Betzalel was the builder of the Mishkan. His grandfather was Chur. Chur’s father was Calev and Chur’s mother was Moshe’s sister, Miriam.
According to the Concordoncia, Chur’s name appears in Sefer Shmos on five occasions. He is first introduced in Parshas B’Shalach (17:10 and 17:12) as the one who, together with Aharon, held up Moshe’s hands during the war with Amalek. Chur and Aharon are again mentioned in Parshas Mishpatim (24:14), this time as the two who would stay behind and be available for resolving difficult questions while Moshe ascended Har Sinai. The last three occasions in which Chur is mentioned are all in the context of Betzalel’s lineage; three separate times the pasuk mentions Betzalel ben Uri ben Chur (Ki Sisa 31:2; VaYakhel 35:30; and Pekudei 38:22).
Of these five occasions, Rashi tells us who Chur is only the first, second and fourth times. Why not all five times, or just the first? Furthermore, as explained below, Rashi’s three comments are not the same each time. If the point is to identify who Chur is why should Rashi’s comments differ from one another? Here are the three times Rashi comments:
1. Chur holds up Moshe’s hands during the war with Amalek. Rashi says Chur is Miriam’s son and her husband is Calev. Some older editions of Rashi say merely that Chur is Miriam’s son and leave out the further information that her husband was Calev. As will be demonstrated, leaving this out is an easier version to understand.
2. Chur is in charge while Moshe is gone. Rashi says Chur is Miriam’s son; that his father is Calev; and Rashi continues by quoting a pasuk in Divrei Hayamim proving that these are the relationships.
3. Chur is named as Betzalel’s grandfather in Parshas Ki Sisa (Rashi: no comment), VaYakhel (Rashi: “he was Miriam’s son”) and Pekudei (Rashi: no comment).
Rashi’s comments always address difficulties in the text of the pasuk; Rashi (on Chumash) is not a historian or an essayist. What questions are these three comments answering?
1. During the war with Amalek Chur is mentioned in Chumash for the first time. The question is, simply: Who is this person? Answers Rashi, he is Miriam’s son. [See below for discussion of the edition which includes the statement that Miriam’s husband was Calev.]
2. While Moshe is gone Chur is elevated to a position of authority over all of Klal Yisroel. Together with Aharon, Chur is charged with being the chief judge until Moshe returns. The question is: How do we know Chur is qualified for this. Rashi tells us his father was Calev, his mother was Miriam, and the proof is from Divrei Hayamim. He is qualified.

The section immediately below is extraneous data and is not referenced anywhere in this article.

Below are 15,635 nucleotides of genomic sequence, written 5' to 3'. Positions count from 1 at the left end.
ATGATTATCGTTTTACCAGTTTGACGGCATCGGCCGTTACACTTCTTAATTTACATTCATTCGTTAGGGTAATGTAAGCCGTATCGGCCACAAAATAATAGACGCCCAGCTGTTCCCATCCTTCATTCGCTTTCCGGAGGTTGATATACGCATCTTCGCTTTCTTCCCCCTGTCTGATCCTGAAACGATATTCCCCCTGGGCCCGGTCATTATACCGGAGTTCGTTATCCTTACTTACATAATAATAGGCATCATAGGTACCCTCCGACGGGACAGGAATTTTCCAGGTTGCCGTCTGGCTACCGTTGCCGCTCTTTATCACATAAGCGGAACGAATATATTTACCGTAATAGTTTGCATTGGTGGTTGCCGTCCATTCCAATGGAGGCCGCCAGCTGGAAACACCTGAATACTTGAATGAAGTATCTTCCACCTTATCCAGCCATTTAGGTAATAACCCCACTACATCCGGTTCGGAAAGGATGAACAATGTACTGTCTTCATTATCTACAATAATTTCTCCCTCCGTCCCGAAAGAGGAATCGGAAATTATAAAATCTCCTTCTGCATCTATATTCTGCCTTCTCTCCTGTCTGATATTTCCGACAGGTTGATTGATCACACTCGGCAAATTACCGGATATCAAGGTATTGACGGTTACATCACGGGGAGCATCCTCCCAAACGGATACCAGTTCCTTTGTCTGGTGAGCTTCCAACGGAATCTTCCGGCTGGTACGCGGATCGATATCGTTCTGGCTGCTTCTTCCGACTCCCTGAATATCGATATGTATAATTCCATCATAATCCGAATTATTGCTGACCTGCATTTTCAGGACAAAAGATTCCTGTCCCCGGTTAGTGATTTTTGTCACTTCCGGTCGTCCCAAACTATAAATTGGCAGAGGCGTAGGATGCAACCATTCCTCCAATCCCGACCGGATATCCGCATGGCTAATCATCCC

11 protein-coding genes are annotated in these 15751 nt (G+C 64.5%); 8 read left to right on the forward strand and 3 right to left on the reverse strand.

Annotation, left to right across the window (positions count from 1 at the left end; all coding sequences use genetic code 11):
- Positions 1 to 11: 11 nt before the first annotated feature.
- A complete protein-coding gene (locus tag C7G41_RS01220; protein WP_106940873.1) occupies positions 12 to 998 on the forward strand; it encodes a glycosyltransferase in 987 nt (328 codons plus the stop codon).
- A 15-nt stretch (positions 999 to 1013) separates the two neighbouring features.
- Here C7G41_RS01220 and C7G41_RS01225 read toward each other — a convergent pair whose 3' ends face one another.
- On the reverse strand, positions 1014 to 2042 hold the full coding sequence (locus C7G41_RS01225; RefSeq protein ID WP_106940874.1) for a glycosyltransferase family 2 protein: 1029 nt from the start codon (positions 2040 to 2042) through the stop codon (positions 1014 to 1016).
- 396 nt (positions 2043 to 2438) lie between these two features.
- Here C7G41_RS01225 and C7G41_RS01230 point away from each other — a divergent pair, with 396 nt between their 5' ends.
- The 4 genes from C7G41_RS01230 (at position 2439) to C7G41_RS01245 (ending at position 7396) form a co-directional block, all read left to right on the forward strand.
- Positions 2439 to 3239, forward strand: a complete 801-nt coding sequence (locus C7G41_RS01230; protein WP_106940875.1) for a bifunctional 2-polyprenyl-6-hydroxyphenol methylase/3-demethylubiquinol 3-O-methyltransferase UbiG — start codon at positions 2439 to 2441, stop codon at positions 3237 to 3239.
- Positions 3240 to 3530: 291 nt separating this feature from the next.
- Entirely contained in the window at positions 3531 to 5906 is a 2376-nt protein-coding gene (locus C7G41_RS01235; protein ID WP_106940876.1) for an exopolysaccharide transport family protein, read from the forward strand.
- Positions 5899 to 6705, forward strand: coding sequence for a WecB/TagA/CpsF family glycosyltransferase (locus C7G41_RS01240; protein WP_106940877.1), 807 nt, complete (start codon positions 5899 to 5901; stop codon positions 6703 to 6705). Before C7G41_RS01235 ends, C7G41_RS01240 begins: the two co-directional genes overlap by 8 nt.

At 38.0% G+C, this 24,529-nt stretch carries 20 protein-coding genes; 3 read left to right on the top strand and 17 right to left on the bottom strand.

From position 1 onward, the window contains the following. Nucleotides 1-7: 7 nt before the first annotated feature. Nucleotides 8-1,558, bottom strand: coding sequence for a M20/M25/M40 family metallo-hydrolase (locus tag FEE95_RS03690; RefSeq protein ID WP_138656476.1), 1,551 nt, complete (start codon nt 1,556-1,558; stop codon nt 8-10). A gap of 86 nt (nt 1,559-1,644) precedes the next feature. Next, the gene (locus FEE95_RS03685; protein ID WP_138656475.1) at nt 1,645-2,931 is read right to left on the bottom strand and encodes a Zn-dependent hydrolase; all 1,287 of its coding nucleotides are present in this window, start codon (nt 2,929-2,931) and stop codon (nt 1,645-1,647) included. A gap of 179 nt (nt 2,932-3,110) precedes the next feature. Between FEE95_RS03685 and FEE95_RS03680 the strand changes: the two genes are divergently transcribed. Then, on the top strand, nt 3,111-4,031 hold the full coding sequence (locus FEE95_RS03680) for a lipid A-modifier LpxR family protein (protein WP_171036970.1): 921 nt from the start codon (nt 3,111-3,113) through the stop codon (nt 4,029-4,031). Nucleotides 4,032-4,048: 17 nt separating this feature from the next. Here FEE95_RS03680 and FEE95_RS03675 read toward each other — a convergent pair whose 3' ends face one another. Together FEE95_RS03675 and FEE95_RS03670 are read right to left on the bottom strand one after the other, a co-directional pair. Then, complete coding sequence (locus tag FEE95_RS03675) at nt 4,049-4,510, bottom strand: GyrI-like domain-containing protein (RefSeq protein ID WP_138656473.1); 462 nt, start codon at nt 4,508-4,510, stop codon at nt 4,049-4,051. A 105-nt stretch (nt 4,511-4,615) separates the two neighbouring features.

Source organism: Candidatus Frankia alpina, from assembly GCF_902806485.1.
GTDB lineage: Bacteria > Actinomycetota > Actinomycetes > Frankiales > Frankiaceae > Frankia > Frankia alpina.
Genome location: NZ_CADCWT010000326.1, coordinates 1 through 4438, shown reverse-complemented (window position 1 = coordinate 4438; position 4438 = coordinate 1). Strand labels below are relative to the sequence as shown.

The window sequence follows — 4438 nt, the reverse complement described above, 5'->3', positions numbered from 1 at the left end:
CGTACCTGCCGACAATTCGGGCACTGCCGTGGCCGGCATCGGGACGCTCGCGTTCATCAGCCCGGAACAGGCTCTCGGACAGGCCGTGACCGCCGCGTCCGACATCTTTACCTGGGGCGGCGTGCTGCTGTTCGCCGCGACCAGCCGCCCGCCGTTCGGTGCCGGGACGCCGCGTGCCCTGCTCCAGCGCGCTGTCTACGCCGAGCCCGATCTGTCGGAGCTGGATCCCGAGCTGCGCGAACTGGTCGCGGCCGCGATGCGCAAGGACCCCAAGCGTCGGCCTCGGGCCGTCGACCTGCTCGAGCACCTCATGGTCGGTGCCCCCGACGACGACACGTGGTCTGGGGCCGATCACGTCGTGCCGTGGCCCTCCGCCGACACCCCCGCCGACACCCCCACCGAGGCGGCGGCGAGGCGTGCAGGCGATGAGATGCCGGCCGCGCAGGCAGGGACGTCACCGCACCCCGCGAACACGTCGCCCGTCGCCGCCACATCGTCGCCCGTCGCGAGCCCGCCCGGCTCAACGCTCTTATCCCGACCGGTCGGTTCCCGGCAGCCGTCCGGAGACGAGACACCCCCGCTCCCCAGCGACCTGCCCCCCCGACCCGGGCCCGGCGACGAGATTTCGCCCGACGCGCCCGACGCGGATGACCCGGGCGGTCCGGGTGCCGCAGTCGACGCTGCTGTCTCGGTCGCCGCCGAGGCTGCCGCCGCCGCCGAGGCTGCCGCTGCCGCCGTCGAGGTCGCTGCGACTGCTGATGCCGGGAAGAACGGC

3. In Parshas VaYakhel, just a few psukim after Betzalel ben Uri ben Chur, the Torah also mentions Ahaliav ben Achisamach as an important figure in the building of the mishkan. (35:34). The question is: Why does the Torah mention Betzalel’s grandfather but not Ahaliav’s? Rashi answers that Betzalel’s grandfather was a special person, Chur, and therefore he merits special mention. In Ki Sisa and Pekudei there is no question to answer so Rashi is silent.
Some further thoughts and questions.
– According to the edition which adds the comment in B’Shalach that Miriam’s husband was Calev it is difficult to understand why Rashi says so there without bringing any proof and then says it again in Parshas Mishpatim and does bring a proof. Also, according to that edition, Rashi here says Calev was Miriam’s husband, but in Mishpatim Rashi says Calev was Chur’s father – both statements are true, but why the slight variation in emphasis? [A suggestion for the reason Rashi adds in Mishpatim the information about Calev: The previous Rashi explains that Klal Yisroel was fasting and that three people are needed to lead the people at such a time (hence our minhag to have three people stand at the bimah during Kol Nidre, see O.C. 619:4). Perhaps, just as when three people are called up for Krias HaTorah one is a Kohen, one is Levi and one is a Yisroel, so, too, when three are leading the davening on a fast day we would want one to be a Kohen, one a Levi and one a Yisroel. Rashi’s comment about Calev is so that we would know that Chur is a Yisroel – he comes from Calev, and, taken together with Aharon and Moshe, Klal Yisroel would be represented by a Kohen (Aharon), Levi (Moshe) and Yisroel (Chur). I have found no support in Chazal for this idea.]
– We answered question 3 by referring to the mention of Ahaliav a few psukim later. However, Ahaliav is also mentioned a few psukim later than Betzalel in Parshas Ki Sisa and Rashi does not feel compelled to explain why Betzalel’s grandfather is mentioned but not Ahaliav’s. See L’Pshuto Shel Rashi.
– There are three additional occasions at which Betzalel is mentioned but his lineage is not mentioned. (36:1, 36:2 and 37:1) Why does the Torah sometimes mention his lineage and sometimes not?
– An additional mention of Chur in Sefer Shmos appears in Rashi only, not in a pasuk. Rashi in Parshas Ki Sisa (32:5 and 32:6) says that Chur was killed by the people when he refused to capitulate to their demands that led to the Chet HaEgel. Perhaps there is a connection between this tragic event and his grandson becoming the builder of the Mishkan, at least in the sense of the Mishkan being a reaction/kaporo to the Chet HaEgel.
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